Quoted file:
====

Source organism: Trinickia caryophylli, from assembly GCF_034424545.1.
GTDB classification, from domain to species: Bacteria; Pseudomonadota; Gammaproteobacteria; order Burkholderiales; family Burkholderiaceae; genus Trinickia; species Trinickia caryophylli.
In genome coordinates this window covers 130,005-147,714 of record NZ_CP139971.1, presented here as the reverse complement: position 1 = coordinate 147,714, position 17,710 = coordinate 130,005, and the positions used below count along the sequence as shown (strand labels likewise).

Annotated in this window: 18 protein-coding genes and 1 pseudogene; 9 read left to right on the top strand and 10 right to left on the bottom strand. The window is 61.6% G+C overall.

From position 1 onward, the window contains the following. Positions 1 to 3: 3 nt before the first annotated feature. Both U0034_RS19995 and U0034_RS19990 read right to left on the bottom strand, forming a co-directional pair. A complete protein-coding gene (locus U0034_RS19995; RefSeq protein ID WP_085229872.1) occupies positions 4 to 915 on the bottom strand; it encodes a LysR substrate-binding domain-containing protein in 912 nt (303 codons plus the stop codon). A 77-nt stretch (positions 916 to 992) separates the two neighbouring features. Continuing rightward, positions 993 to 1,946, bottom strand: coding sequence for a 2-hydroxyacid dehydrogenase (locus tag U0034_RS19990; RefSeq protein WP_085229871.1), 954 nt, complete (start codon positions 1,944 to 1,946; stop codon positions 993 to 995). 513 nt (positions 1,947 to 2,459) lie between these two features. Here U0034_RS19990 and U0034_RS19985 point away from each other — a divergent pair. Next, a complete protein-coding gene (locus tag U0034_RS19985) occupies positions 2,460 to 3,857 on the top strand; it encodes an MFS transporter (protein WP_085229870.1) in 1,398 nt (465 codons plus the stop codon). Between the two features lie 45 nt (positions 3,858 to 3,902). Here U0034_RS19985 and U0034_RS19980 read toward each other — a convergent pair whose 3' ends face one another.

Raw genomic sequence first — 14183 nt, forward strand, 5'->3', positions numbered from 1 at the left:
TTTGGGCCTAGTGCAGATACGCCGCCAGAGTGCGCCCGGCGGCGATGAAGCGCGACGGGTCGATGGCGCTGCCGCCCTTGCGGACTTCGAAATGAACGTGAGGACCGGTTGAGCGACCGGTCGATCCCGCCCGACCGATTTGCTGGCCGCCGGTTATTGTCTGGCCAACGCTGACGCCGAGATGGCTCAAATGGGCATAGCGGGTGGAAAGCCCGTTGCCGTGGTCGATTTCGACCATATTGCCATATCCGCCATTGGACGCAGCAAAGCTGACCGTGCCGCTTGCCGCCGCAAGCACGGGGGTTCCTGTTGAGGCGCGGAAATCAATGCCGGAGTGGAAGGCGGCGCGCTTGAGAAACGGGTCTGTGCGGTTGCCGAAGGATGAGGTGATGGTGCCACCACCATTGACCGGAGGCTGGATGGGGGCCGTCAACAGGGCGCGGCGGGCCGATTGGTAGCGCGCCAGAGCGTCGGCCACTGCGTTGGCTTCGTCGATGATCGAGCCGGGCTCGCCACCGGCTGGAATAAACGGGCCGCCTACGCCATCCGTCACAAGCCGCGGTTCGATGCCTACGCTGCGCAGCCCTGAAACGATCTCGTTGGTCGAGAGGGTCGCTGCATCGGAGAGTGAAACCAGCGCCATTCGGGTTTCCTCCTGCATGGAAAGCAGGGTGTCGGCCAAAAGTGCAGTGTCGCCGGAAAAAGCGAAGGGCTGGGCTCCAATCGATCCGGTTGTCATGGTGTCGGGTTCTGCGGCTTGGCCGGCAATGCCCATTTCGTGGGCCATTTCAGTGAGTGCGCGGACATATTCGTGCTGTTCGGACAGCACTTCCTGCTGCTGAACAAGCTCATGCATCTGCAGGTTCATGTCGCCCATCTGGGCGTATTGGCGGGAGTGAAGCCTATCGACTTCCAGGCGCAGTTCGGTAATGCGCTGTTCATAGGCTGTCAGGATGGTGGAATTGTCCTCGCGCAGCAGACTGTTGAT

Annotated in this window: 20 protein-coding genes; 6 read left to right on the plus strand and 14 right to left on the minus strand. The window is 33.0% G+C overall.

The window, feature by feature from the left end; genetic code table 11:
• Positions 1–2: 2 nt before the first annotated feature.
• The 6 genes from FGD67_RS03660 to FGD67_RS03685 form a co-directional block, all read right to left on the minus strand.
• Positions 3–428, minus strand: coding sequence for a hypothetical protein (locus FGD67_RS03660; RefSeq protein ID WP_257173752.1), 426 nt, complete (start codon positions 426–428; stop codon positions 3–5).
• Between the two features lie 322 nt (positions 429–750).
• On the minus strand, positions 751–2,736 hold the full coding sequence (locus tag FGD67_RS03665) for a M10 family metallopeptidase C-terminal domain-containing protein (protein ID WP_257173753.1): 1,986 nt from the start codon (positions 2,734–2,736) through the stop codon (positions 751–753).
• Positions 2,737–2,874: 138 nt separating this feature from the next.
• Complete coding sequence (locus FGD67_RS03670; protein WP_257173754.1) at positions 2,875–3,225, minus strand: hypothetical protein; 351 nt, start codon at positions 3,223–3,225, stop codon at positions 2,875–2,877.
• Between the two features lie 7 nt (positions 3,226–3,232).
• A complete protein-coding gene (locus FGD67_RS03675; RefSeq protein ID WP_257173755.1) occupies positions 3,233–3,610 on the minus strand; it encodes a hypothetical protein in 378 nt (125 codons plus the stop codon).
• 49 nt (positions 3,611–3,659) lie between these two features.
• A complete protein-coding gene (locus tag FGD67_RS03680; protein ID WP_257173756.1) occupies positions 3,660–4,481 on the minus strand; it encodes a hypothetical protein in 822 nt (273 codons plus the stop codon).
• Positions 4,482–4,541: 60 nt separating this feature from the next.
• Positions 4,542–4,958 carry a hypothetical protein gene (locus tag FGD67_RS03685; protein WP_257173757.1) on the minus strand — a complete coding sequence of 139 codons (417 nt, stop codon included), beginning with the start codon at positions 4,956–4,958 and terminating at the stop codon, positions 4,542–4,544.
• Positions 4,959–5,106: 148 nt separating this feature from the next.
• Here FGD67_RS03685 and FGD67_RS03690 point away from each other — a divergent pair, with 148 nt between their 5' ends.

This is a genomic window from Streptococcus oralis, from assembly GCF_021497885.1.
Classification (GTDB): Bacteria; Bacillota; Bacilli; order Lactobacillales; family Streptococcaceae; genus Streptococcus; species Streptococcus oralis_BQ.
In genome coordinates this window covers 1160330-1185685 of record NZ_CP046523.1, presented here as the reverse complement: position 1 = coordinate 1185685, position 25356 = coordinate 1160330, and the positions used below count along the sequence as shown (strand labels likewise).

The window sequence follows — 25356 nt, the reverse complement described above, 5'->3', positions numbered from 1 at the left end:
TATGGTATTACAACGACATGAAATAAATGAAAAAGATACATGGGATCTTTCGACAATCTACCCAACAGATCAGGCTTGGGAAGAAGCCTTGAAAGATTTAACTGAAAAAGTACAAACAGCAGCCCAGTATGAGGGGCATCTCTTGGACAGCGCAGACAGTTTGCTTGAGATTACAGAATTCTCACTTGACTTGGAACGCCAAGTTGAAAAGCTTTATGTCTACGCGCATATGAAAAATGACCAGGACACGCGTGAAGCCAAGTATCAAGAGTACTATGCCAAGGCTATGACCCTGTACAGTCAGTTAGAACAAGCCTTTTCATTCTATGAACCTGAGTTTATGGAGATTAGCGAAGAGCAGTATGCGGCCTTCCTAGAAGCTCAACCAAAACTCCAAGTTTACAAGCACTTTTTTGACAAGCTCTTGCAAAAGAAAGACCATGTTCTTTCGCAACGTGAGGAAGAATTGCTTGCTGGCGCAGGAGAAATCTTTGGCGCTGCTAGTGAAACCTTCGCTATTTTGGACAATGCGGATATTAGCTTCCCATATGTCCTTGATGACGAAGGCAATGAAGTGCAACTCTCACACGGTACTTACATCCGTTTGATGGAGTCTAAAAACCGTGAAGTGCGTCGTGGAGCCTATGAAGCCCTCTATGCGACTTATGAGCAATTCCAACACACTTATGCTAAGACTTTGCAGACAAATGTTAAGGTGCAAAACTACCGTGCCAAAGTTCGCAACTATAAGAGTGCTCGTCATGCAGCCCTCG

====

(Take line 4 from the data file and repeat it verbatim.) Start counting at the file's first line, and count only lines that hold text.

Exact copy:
Annotated in this window: 18 protein-coding genes and 1 pseudogene; 9 read left to right on the top strand and 10 right to left on the bottom strand. The window is 61.6% G+C overall.